Almost 300 infections have been linked to the clubs – it was comprehensive tracing that helped officials track its progress through the population.
“We know this is a really, really infectious disease,” Prof McGuire adds. “You only have to look at what happened in South Korea, a country with efficient policies in place… once these were relaxed, they had a rebound. One single person managed to infect more than 100 others in a single weekend.”
The Korean Centres for Disease Control and Prevention (KCDC) has now been able to establish the origin of a number of these cases.
The outbreak in the Chinese city of Shulan close to the Russian border was traced to a laundry worker who infected 13 others initially, but officials still haven’t worked out how she got it.
China’s CDC has said it might have to conduct further epidemiological and biological investigations to see if her virus was a version of what was circulating in Russia.
“As long as the cases are found, timely investigated and tracked, the epidemic can be extinguished quickly, and there should be no outbreak,” Wu Zunyou a Chinese epidemiologist told local media, emphasising how crucial consistent testing and tracing is.
5. And don’t test once – test twice
“We don’t just need to know who’s got the virus… you also need an antibody test to tell you who had it,” says Prof McGuire.
“This is important because those individuals are very likely to be immune to the virus and they are unlikely to be able to get the virus again, at least in the short term,” adds Ashley St John, assistant professor at Duke-NUS Medical School in Singapore.
Early on in Singapore’s outbreak two unrelated clusters were linked by conducting serological tests on two individuals who it turned out had the virus, but were asymptomatic. It was a crucial breakthrough that helped authorities contain the virus at that point.
“Since the virus can cause asymptomatic or mild disease, it can spread before an individual knows that he or she is sick. I am not aware of testing for immunity being done yet on a nationwide level, but it has been effectively used in Singapore to link clusters and identify suspected cases,” Prof St John adds.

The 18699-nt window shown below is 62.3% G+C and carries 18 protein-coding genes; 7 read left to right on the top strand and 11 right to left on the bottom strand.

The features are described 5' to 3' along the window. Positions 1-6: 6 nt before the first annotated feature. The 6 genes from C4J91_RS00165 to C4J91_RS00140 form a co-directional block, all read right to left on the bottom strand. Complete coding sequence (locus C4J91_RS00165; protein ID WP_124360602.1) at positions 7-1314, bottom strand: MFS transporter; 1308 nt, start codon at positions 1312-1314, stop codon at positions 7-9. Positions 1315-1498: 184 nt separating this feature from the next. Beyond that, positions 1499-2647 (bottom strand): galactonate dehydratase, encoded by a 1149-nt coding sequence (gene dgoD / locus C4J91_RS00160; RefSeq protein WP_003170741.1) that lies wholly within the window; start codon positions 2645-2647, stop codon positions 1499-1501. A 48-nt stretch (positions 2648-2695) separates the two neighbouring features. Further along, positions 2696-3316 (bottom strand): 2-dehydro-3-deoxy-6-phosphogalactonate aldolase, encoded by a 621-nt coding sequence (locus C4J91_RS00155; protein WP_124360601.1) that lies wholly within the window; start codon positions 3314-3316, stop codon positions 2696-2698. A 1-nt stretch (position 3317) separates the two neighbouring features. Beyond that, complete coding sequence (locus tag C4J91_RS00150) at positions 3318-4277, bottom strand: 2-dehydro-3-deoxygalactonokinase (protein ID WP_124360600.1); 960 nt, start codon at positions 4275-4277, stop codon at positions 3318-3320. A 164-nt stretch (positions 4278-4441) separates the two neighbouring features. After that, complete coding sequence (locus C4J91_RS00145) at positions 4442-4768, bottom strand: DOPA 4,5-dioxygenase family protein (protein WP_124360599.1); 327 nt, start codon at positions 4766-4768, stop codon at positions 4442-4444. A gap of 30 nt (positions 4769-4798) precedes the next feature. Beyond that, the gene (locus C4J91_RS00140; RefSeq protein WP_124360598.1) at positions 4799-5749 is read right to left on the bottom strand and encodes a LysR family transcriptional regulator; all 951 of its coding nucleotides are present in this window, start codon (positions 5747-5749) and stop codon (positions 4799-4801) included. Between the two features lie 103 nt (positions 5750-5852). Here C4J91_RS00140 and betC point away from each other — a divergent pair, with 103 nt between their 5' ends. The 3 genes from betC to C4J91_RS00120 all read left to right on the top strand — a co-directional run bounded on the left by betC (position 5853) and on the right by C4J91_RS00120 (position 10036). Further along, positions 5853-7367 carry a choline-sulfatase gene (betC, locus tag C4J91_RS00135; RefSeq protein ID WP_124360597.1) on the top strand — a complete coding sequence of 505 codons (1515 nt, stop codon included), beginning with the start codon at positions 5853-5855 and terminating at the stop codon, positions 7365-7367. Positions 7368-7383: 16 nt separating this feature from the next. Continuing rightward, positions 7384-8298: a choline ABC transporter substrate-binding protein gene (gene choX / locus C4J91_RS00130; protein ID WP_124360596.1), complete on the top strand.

Although it is not nationwide in Singapore, immunity testing is being done in certain vulnerable sectors, for example among pre-school teachers.
Their logic is that if you can find out who might have had the illness, but are not infectious now, you can send them back to work.
6. An adaptable public health service
It is also important to look at what public health services can learn, says Professor Judit Vall, who has been monitoring how health systems cope, from the School of Economics at Universitat de Barcelona.
“In this pandemic, the health sector has proven it can reinvent itself and adapt quickly,” she says.
China built a 1,000-bed hospital in Wuhan in just eight days, and led the way on how to plan and organise emergency campaign hospitals.
“Hospitals and primary care centres all over the world have learned a great deal from others, but from themselves too,” says Prof Vall, “and they will be in a better position to handle the next wave when it comes.”
Most importantly, this has highlighted the need to keep re-investing in public health so countries can exist in a state of preparedness.
Finally – Prof Vall highlights looking after the mental health of healthcare workers.
“There are studies in Asia [in the wake of Sars and Mers] showing how after an experience like this, health workers can suffer from post-traumatic stress disorders,” she says.
7. There is no ‘one solution’
But perhaps, the main lesson to take on board is that “there is no single measure or tactic that has made the difference” on its own, says Dr Naoko Ishikawa, WHO’s Covid-19 Incident Manager for the Western Pacific Region.
“It’s not testing alone or physical distancing restrictions alone. Many of the countries and areas in this region have done all of these things, through a comprehensive whole-of-government, whole-of-society approach,” he adds.
“There is no immunisation in the population,” says Dr Rohn, and “until we have an effective and accessible vaccine, we all remain at risk.”